The Truth Behind Brand Loyalty
What do you do when everything is changing, but in exactly the same way? Media is evolving. Habits are changing. But the basic components of brand loyalty -- human behaviors and interactions -- are still the same. They just need to be adapted to the next generation of consumers, and the evolution of our own lifestyles.
As you seek to revamp your own loyalty program -- to make it more mobile, more social, more on-demand -- keep the following lessons in mind. And whatever you do, don’t just gamify for the hell of it -- think about your own experiences as a consumer, and what you’ve personally wanted from other brands.
Loyalty is not a "program"
Loyalty is a perpetual experience, built over time, just like any other good relationship. True loyalty can’t always be built through just points and prizes -- that may give you an initial spike in sales, but not the long-term relationships that your brand needs. It’s what Mark Crumpacker, CMO of Chipotle, has referred to as “transient loyalty.”
Instead, always be thinking about the long-term connections between you and your consumers. What does today’s new promotion mean for tomorrow? What keeps people coming back for more? What keeps them engaged with your brand?
Loyalty is often irrational, because it’s tied to emotion
Behavioral economists tell us that emotion drives our decisions much more often than logic. In fact, 70-80% of the decision weight is in the right brain. Go beyond the usual customer surveys and figure out which emotions -- which needs -- are driving people to stay with your brand, and what’s driving them away.
Often it’s about comfort and a sense of stability. Other times, it’s about the exact opposite -- the element of “surprise and delight.” Give people something unexpected -- but something that’s rooted in what they like -- and in the back of their minds, they’ll be anticipating the next surprise, the next dopamine hit.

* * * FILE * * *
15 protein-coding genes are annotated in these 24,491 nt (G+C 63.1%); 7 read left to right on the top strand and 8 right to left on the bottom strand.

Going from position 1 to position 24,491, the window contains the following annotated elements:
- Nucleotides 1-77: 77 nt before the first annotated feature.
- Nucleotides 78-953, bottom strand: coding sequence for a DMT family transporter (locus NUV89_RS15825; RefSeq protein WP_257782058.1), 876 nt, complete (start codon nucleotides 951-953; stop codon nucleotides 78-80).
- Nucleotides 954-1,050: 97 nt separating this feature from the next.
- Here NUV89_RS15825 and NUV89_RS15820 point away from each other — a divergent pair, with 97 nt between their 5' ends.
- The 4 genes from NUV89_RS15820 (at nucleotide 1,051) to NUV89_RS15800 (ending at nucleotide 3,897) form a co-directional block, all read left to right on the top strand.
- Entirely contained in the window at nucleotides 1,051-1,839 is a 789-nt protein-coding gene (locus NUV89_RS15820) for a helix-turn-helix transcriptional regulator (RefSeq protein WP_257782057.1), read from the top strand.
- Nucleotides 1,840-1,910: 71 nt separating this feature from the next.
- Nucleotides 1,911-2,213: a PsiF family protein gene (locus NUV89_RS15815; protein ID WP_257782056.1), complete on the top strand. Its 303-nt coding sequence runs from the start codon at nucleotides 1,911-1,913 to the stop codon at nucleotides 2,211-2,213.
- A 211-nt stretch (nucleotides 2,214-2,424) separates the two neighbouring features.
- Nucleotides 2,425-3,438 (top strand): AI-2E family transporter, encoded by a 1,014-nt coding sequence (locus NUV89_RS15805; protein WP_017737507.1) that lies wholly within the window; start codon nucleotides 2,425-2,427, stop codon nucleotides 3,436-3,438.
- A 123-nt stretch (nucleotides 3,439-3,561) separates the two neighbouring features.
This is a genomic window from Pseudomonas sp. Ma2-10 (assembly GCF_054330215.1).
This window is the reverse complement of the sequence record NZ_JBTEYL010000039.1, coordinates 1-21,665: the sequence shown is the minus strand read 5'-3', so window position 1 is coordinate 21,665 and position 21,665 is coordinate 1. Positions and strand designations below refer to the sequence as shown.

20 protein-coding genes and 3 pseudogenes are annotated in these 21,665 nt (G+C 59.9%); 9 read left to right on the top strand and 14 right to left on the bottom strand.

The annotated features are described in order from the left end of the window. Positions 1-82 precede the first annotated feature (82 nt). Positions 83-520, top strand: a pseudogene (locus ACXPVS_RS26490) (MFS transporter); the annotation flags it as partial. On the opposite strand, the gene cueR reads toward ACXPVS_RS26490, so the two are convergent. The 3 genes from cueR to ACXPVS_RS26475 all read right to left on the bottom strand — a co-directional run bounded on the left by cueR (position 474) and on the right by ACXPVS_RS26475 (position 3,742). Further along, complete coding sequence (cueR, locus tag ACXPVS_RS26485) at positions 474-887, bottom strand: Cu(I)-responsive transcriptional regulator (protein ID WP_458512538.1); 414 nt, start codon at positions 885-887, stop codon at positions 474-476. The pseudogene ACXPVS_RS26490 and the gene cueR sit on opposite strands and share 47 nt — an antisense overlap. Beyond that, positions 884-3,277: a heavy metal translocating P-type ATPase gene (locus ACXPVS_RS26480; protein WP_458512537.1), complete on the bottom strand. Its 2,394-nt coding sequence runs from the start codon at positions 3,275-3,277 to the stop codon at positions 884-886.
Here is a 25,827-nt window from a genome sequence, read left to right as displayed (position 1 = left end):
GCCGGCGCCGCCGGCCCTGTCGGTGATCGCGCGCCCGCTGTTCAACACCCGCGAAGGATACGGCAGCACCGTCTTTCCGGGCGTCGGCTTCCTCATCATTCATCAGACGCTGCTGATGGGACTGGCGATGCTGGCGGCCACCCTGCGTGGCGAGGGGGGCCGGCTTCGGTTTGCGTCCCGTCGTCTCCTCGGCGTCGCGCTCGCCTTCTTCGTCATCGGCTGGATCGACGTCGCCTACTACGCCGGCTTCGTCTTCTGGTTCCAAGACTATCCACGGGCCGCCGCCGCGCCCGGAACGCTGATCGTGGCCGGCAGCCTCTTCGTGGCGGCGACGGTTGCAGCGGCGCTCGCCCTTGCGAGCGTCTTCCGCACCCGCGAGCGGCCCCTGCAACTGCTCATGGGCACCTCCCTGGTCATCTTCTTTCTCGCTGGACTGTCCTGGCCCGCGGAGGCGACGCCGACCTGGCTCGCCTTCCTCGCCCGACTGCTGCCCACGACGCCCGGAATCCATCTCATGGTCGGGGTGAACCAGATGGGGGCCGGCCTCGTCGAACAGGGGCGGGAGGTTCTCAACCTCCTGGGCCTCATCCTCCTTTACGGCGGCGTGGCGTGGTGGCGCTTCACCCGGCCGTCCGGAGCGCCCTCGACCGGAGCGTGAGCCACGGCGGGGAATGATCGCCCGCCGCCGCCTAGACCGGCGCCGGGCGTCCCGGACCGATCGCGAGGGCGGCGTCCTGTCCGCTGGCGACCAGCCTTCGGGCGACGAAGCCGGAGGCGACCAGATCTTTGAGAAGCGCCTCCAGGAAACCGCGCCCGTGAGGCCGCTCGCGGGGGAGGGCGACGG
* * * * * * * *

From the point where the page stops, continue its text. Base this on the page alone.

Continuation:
Sometimes loyalty is tied to significance – people want to feel like they truly matter. For others, it’s about community – wanting to feel like they’re a part of something. And for many people, loyalty is about some combination of all of the above.
Loyalty comes from company-wide passion
Nothing happens in this world without passion. Your brand’s loyalty programs must be embraced enterprise-wide. Not just in one silo of your company: all employees must play a vital part in your loyalty marketing. A passion for loyalty must be part of your company’s psyche.
In January, Forrester published its customer experience index report, which ranks companies across multiple industries on how well they service their customers. USAA took the top spot. Why? Because they understand every aspect of their customers, whether positive or negative, and every interaction point along the buying cycle. And more importantly, their employees strive to make every customer interaction count.
Zappos is another great example. They hire people that align with their values. They ensure that everyone in the organization understands which customers they are responsible for. And they reward their employees to reinforce their customer-centric behaviors.
Loyalty is never easy, but it should always be simple
All too often, we see companies and their marketing partners over-complicate their programs with too many bells and whistles. People want options and choices, but too much unnecessary choice is overwhelming. Instead of flooding customers with options, give them choices that resonate with who they are. Listen and learn from your interactions with them, and give them the customized guidance they truly want.
Hotels, for instance, often have a wide range of preferred partners and benefits to offer their consumers. This creates an enormous opportunity to customize these offerings to people’s preferences. Those who travel for business may prefer a discount on car service to the airport; those coming for a vacation may be intrigued by the hotel's activities and dining options.
In conclusion, don’t overwhelm people with everything at once. Give them choices, depending on where they are in their customer journey. Show them that your brand knows them -- and understands their needs.